Moorland Crosses 3

In this post I thought I would look at the less dramatic subject of cross bases, many of which are never seen. Last time I briefly mentioned Redman Cross which exists only as a base and may not be in its original position, in this post we will see a few more.

The first we shall look at is Cooper Cross. Many people will have passed close by this cross without realising it, it sits by the side of the road at the top of Sutton Bank and marks the intersection of two ancient tracks. It is a square block standing around half a metre high with a round socket for the shaft. Travellers moving along the drove road running along the Hambleton hills, or those heading east from places like Rievaulx via the Sperragate, would encounter this cross as the tracks headed downhill to the vale below. It would have been a waymarker and, as all crosses are, a spiritual sign.

Cooper cross

Heading east along the road towards Helmsley there is a turn off to Rievaulx and a short distance down that road lies the village of Scawton. Nestled against the churchyard wall on the south side is another cross base, that of Scawton Cross. It is often difficult to find as the weeds and vegetation cover it in the summer. It too is a marker cross and sits on the Sperragate as does Cooper Cross above.

Scawton Cross

Moving east through Helmsley towards Kirkbymoorside we come to the turn off to Wombleton. Sitting on the verge by the roadside is Stony Cross. At one time an important medieval road, the Thurkilsti, crossed here and no doubt this was a marker for that junction. It is unusual in that it is not a cross at all, and probably never has been. The ‘cross’ consists of a modern stone plinth, now sat in a more recent cobbled footing, surmounted by what is probably a cushion capital. This is deeply incised with a cross shape. The origin of the capital in unknown but it would have been from a substantial building.

Stony Cross on its plinth.
The incised cushion capital

We now move north into the moors themselves to Blakey Ridge. The moors have many burial mounds scattered across them, these vary in size and shape. Some are large long barrows which still stand to some height above the surrounding moors while others are smaller and have all but disappeared, sinking into the landscape. One such barrow is called Flat Howe and is a bowl barrow being a round earthwork 20m in diameter but not quite reaching a metre high and often indistinguishable in the heather. It dates from around 2000 BC and was used for burials though, to my knowledge, this one has never been excavated. What makes it interesting in the context of this post is that on its top there is a cross base, Flat Howe Cross. The cross has obviously been put there much later as a way marker or boundary cross. It is now broken with a piece missing but still has its socket which would have held the shaft.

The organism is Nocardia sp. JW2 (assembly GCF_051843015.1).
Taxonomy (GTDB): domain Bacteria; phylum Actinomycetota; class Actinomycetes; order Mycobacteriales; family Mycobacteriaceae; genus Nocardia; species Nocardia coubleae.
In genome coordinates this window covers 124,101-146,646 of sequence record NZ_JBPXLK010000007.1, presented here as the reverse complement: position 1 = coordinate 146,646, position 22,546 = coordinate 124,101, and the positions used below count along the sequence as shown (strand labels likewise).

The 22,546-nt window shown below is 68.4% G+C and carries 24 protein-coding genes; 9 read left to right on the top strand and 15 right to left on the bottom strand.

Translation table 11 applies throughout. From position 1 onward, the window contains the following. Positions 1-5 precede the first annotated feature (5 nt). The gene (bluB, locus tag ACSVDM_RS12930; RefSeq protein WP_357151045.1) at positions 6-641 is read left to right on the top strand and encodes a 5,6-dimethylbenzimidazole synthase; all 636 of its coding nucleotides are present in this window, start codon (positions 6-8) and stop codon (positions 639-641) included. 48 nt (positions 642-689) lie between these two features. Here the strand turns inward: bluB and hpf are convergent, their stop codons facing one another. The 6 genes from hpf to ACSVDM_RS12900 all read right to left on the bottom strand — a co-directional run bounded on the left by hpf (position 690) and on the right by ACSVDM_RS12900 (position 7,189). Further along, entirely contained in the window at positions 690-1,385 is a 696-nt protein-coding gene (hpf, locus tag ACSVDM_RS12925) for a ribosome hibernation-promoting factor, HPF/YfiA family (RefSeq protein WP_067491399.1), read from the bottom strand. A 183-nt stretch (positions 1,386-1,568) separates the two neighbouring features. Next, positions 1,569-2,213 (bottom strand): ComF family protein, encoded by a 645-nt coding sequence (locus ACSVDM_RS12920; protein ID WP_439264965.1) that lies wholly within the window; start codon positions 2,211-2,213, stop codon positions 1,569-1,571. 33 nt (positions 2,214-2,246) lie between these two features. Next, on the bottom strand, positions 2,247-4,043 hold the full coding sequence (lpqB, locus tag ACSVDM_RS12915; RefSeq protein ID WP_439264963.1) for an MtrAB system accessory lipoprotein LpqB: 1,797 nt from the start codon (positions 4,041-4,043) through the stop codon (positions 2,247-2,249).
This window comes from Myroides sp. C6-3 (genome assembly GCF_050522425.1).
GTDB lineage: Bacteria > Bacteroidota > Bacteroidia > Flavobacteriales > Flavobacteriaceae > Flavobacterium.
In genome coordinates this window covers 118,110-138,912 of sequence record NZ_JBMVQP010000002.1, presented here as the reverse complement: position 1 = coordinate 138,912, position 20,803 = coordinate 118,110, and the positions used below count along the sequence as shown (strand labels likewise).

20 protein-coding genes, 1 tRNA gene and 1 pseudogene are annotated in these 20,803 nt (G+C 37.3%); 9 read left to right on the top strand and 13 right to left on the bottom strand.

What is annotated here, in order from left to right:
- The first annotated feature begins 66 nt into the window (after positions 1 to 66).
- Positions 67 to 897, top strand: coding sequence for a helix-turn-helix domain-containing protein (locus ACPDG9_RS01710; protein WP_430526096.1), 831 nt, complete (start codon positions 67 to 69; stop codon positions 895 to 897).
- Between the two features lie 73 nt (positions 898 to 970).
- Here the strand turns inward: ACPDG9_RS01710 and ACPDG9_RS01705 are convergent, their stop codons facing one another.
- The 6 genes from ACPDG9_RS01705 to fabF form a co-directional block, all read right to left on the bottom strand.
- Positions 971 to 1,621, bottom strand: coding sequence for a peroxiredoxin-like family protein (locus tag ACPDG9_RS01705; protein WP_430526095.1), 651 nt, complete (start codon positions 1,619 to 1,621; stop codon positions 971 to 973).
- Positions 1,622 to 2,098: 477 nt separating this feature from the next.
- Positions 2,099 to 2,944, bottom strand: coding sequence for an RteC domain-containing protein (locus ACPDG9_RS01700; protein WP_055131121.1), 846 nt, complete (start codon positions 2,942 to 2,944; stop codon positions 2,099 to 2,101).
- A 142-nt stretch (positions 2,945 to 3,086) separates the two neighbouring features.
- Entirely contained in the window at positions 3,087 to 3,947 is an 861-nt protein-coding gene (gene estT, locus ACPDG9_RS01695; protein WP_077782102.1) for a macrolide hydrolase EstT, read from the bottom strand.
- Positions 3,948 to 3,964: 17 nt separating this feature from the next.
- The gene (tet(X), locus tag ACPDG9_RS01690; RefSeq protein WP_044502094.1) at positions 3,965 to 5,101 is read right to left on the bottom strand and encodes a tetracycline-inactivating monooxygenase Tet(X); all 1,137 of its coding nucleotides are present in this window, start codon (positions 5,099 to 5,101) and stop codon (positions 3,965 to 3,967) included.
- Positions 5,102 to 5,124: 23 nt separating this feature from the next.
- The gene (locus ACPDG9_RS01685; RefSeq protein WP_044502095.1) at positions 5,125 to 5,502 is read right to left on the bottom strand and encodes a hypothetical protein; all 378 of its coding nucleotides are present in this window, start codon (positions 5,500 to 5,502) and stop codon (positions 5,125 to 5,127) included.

Flat Howe Cross

We move now to the final cross base I wanted to discuss. It appears to have a shaft and not just a base but the stone thrust into it is totally unconnected to the cross and is a re-used boundary stone as it bears the letter ‘C’ for the Cholmley estate. Known as John Cross it lies at the boundary of Whitby Abbey’s medieval lands on Shooting House Rig, indeed the remains of the shooting house still lay scattered around. It stands at a high point and would have been visible for some way, probably marking the Old Salt Road, the path down to Saltersgate from Robin Hoods Bay. It may have been named after an abbot of the abbey.

John Cross

That concludes this series on crosses of the North York Moors. I haven’t included all of them, not even all of those which I have visited and photographed but it gives a good idea of what lies on the moors. Perhaps it may encourage readers to get out and find some of these for themselves, when times permit such travel.

References

Boyes, M., (1974) The Crosses Walk. Clapham: Dalesman Publishing

Historic England web site https://historicengland.org.uk/

Mead, H., (1994) Inside The North Yorks Moors. Otley: Smith Settle

Ogilvie, E., Sleightholme A, (1994) An Illustrated Guide To The Crosses On The North Yorkshire Moors, York: The Village Green Press

Peach, H., (2004) Curious Tales Of Old North Yorkshire. Wilmslow: Sigma Leisure.

White, S., (1987) Standing Stones & Earthworks On The North Yorkshire Moors. Scarborough: S. White.

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